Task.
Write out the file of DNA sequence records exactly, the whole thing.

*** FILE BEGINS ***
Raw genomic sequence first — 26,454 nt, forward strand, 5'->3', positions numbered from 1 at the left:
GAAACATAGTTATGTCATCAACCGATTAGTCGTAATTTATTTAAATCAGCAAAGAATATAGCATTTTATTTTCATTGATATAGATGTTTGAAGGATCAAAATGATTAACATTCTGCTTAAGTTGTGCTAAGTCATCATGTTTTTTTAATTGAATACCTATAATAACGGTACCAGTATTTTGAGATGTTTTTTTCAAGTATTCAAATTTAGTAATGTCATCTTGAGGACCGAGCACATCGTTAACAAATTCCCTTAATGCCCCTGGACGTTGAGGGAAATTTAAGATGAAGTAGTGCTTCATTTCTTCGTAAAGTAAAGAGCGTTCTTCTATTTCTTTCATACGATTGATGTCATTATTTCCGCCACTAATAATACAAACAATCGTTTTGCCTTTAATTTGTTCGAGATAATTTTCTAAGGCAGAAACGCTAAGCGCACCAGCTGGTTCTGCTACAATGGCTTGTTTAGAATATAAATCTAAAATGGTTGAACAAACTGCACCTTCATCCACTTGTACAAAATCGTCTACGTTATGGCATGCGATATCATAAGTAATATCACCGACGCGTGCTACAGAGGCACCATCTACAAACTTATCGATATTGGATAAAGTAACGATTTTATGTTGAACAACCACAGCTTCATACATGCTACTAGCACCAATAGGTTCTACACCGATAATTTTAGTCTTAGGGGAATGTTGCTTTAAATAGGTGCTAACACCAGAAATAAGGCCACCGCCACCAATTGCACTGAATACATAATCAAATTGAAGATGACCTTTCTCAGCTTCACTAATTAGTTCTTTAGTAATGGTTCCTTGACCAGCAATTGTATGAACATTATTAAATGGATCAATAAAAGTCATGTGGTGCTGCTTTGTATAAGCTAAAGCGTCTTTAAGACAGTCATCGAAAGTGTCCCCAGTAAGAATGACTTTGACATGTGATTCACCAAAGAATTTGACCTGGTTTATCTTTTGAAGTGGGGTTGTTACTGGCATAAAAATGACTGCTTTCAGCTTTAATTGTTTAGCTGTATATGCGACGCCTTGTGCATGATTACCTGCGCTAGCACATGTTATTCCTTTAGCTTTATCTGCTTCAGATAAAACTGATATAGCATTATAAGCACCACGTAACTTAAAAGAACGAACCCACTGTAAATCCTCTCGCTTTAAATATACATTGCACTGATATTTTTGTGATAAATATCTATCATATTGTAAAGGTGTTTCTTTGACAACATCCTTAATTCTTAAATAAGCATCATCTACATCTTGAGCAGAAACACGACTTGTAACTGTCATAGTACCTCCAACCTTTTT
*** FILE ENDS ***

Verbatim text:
Raw genomic sequence first — 26,454 nt, forward strand, 5'->3', positions numbered from 1 at the left:
GAAACATAGTTATGTCATCAACCGATTAGTCGTAATTTATTTAAATCAGCAAAGAATATAGCATTTTATTTTCATTGATATAGATGTTTGAAGGATCAAAATGATTAACATTCTGCTTAAGTTGTGCTAAGTCATCATGTTTTTTTAATTGAATACCTATAATAACGGTACCAGTATTTTGAGATGTTTTTTTCAAGTATTCAAATTTAGTAATGTCATCTTGAGGACCGAGCACATCGTTAACAAATTCCCTTAATGCCCCTGGACGTTGAGGGAAATTTAAGATGAAGTAGTGCTTCATTTCTTCGTAAAGTAAAGAGCGTTCTTCTATTTCTTTCATACGATTGATGTCATTATTTCCGCCACTAATAATACAAACAATCGTTTTGCCTTTAATTTGTTCGAGATAATTTTCTAAGGCAGAAACGCTAAGCGCACCAGCTGGTTCTGCTACAATGGCTTGTTTAGAATATAAATCTAAAATGGTTGAACAAACTGCACCTTCATCCACTTGTACAAAATCGTCTACGTTATGGCATGCGATATCATAAGTAATATCACCGACGCGTGCTACAGAGGCACCATCTACAAACTTATCGATATTGGATAAAGTAACGATTTTATGTTGAACAACCACAGCTTCATACATGCTACTAGCACCAATAGGTTCTACACCGATAATTTTAGTCTTAGGGGAATGTTGCTTTAAATAGGTGCTAACACCAGAAATAAGGCCACCGCCACCAATTGCACTGAATACATAATCAAATTGAAGATGACCTTTCTCAGCTTCACTAATTAGTTCTTTAGTAATGGTTCCTTGACCAGCAATTGTATGAACATTATTAAATGGATCAATAAAAGTCATGTGGTGCTGCTTTGTATAAGCTAAAGCGTCTTTAAGACAGTCATCGAAAGTGTCCCCAGTAAGAATGACTTTGACATGTGATTCACCAAAGAATTTGACCTGGTTTATCTTTTGAAGTGGGGTTGTTACTGGCATAAAAATGACTGCTTTCAGCTTTAATTGTTTAGCTGTATATGCGACGCCTTGTGCATGATTACCTGCGCTAGCACATGTTATTCCTTTAGCTTTATCTGCTTCAGATAAAACTGATATAGCATTATAAGCACCACGTAACTTAAAAGAACGAACCCACTGTAAATCCTCTCGCTTTAAATATACATTGCACTGATATTTTTGTGATAAATATCTATCATATTGTAAAGGTGTTTCTTTGACAACATCCTTAATTCTTAAATAAGCATCATCTACATCTTGAGCAGAAACACGACTTGTAACTGTCATAGTACCTCCAACCTTTTT